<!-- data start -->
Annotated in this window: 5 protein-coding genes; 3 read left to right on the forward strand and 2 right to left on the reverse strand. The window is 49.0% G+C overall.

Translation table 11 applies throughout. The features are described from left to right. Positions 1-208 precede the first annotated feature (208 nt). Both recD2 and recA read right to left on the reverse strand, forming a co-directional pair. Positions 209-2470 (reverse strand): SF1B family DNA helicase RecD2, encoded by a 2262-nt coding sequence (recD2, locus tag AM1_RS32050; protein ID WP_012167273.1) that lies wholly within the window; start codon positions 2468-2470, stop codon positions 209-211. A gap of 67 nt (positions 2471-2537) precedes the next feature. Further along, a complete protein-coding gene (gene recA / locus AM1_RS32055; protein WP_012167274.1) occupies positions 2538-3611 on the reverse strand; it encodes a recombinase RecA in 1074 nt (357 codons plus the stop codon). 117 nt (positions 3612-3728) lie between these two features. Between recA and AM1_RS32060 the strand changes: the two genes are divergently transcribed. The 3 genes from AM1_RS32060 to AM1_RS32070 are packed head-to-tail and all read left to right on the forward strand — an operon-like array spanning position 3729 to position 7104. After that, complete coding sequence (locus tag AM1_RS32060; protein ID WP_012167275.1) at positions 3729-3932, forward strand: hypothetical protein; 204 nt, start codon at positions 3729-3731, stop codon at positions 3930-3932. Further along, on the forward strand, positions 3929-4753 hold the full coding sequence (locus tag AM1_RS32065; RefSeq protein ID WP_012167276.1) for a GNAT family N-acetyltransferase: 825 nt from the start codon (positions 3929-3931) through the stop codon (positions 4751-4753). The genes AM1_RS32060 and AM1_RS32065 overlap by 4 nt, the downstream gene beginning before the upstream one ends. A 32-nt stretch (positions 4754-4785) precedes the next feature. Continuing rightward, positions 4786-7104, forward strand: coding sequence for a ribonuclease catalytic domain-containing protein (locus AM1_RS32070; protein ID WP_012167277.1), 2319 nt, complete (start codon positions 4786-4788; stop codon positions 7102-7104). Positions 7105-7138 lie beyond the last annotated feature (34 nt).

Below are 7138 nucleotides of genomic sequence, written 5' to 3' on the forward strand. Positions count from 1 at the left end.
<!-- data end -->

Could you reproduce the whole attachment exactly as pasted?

Annotated in this window: 5 protein-coding genes; 3 read left to right on the forward strand and 2 right to left on the reverse strand. The window is 49.0% G+C overall.

Translation table 11 applies throughout. The features are described from left to right. Positions 1-208 precede the first annotated feature (208 nt). Both recD2 and recA read right to left on the reverse strand, forming a co-directional pair. Positions 209-2470 (reverse strand): SF1B family DNA helicase RecD2, encoded by a 2262-nt coding sequence (recD2, locus tag AM1_RS32050; protein ID WP_012167273.1) that lies wholly within the window; start codon positions 2468-2470, stop codon positions 209-211. A gap of 67 nt (positions 2471-2537) precedes the next feature. Further along, a complete protein-coding gene (gene recA / locus AM1_RS32055; protein WP_012167274.1) occupies positions 2538-3611 on the reverse strand; it encodes a recombinase RecA in 1074 nt (357 codons plus the stop codon). 117 nt (positions 3612-3728) lie between these two features. Between recA and AM1_RS32060 the strand changes: the two genes are divergently transcribed. The 3 genes from AM1_RS32060 to AM1_RS32070 are packed head-to-tail and all read left to right on the forward strand — an operon-like array spanning position 3729 to position 7104. After that, complete coding sequence (locus tag AM1_RS32060; protein ID WP_012167275.1) at positions 3729-3932, forward strand: hypothetical protein; 204 nt, start codon at positions 3729-3731, stop codon at positions 3930-3932. Further along, on the forward strand, positions 3929-4753 hold the full coding sequence (locus tag AM1_RS32065; RefSeq protein ID WP_012167276.1) for a GNAT family N-acetyltransferase: 825 nt from the start codon (positions 3929-3931) through the stop codon (positions 4751-4753). The genes AM1_RS32060 and AM1_RS32065 overlap by 4 nt, the downstream gene beginning before the upstream one ends. A 32-nt stretch (positions 4754-4785) precedes the next feature. Continuing rightward, positions 4786-7104, forward strand: coding sequence for a ribonuclease catalytic domain-containing protein (locus AM1_RS32070; protein ID WP_012167277.1), 2319 nt, complete (start codon positions 4786-4788; stop codon positions 7102-7104). Positions 7105-7138 lie beyond the last annotated feature (34 nt).

Below are 7138 nucleotides of genomic sequence, written 5' to 3' on the forward strand. Positions count from 1 at the left end.